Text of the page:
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NLTK

NLTK
NLTK is a leading platform for building Python programs to work with human language data. It provides easy-to-use interfaces to over 50 corpora and lexical resources such as WordNet, along with a suite of text processing libraries for classification, tokenization, stemming, tagging, parsing, and semantic reasoning. Thanks to a hands-on guide introducing programming fundamentals alongside topics in computational linguistics, NLTK is suitable for linguists, engineers, students, educators, researchers, and industry users alike. NLTK is available for Windows, Mac OS X, and Linux. Best of all, NLTK is a free, open source, community-driven project. NLTK has been called “a wonderful tool for teaching, and working in, computational linguistics using Python,” and “an amazing library to play with natural language.”

http://nltk.org/

pyquery pyquery allows you to make jquery queries on xml documents. The API is as much as possible the similar to jquery. pyquery uses lxml for fast xml and html manipulation. This is not (or at least not yet) a library to produce or interact with javascript code.

nltk.googlecode.com/svn/trunk/doc/book/ch00.html This is a book about Natural Language Processing. By "natural language" we mean a language that is used for everyday communication by humans; languages like English, Hindi or Portuguese. In contrast to artificial languages such as programming languages and mathematical notations, natural languages have evolved as they pass from generation to generation, and are hard to pin down with explicit rules. We will take Natural Language Processing — or NLP for short — in a wide sense to cover any kind of computer manipulation of natural language. At one extreme, it could be as simple as counting word frequencies to compare different writing styles.

pyquery pyquery allows you to make jquery queries on xml documents. The API is as much as possible the similar to jquery. pyquery uses lxml for fast xml and html manipulation. This is not (or at least not yet) a library to produce or interact with javascript code. I just liked the jquery API and I missed it in python so I told myself “Hey let’s make jquery in python”.

sjbrown's Guide To Writing Games By Shandy Brown. Please send comments / corrections via email to tutorial@ezide.com Last Update: March 2011 Table Of Contents Pupil Pupil is an eye tracking hardware and software platform that started as a thesis project at MIT. Pupil is a project in active, community driven development. For noncommercial use, the hardware is accessible, hackable, and affordable. The software is open source and written in Python and C where speed is an issue. Our vision is to create a tool kit for a diverse group of people interested in learning about eye tracking and conducting their eye tracking projects. Headset TextBlob: Simplified Text Processing — TextBlob 0.6.0 documentation Release v0.8.4. (Changelog) TextBlob is a Python (2 and 3) library for processing textual data. It provides a simple API for diving into common natural language processing (NLP) tasks such as part-of-speech tagging, noun phrase extraction, sentiment analysis, classification, translation, and more. TextBlob stands on the giant shoulders of NLTK and pattern, and plays nicely with both.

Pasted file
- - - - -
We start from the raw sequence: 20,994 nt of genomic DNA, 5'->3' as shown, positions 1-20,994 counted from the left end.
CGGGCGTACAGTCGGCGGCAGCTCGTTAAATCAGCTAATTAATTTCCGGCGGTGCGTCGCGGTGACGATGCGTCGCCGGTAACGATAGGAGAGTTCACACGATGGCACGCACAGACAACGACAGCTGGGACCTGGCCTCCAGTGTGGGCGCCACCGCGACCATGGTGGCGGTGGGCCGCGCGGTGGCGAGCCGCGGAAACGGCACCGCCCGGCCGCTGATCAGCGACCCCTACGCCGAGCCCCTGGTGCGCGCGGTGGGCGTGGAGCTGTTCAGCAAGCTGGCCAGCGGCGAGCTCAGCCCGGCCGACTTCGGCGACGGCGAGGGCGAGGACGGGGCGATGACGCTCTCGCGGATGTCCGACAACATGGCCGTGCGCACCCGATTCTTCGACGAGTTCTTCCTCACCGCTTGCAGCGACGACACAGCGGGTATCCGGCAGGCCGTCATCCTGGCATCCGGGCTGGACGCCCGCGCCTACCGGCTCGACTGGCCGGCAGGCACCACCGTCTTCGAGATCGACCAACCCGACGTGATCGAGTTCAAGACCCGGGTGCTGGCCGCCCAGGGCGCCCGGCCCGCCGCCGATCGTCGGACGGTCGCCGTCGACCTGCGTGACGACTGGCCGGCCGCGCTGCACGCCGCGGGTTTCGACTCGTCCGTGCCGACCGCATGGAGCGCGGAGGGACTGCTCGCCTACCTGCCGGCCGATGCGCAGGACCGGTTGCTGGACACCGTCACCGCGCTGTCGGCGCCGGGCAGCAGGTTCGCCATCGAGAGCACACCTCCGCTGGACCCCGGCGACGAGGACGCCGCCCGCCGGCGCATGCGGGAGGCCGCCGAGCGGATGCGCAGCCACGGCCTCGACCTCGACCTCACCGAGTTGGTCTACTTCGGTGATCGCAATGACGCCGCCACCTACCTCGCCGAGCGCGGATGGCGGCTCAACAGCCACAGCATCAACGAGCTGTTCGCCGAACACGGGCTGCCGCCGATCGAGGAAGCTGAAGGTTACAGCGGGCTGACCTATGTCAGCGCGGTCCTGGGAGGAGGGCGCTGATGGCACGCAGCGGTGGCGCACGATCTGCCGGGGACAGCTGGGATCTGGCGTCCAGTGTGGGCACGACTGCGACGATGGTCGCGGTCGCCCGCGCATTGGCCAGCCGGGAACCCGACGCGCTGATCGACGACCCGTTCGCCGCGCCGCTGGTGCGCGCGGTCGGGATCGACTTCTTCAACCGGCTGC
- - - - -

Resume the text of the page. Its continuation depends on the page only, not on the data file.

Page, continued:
Twisted Twisted is an event-driven networking engine written in Python and licensed under the open source ​MIT license. Twisted runs on Python 2 and an ever growing subset also works with Python 3. Twisted makes it easy to implement custom network applications. Here's a TCP server that echoes back everything that's written to it: from twisted.internet import protocol, reactor, endpoints class Echo(protocol.Protocol): def dataReceived(self, data): self.transport.write(data) class EchoFactory(protocol.Factory): def buildProtocol(self, addr): return Echo() endpoints.serverFromString(reactor, "tcp:1234").listen(EchoFactory()) reactor.run() Learn more about ​writing servers, ​writing clients and the ​core networking libraries , including support for SSL, UDP, scheduled events, unit testing infrastructure, and much more.

Simple Top-Down Parsing in Python Fredrik Lundh | July 2008 In Simple Iterator-based Parsing, I described a way to write simple recursive-descent parsers in Python, by passing around the current token and a token generator function. A recursive-descent parser consists of a series of functions, usually one for each grammar rule. Such parsers are easy to write, and are reasonably efficient, as long as the grammar is “prefix-heavy”; that is, that it’s usually sufficient to look at a token at the beginning of a construct to figure out what parser function to call. For example, if you’re parsing Python code, you can identify most statements simply by looking at the first token. However, recursive-descent is less efficient for expression syntaxes, especially for languages with lots of operators at different precedence levels.

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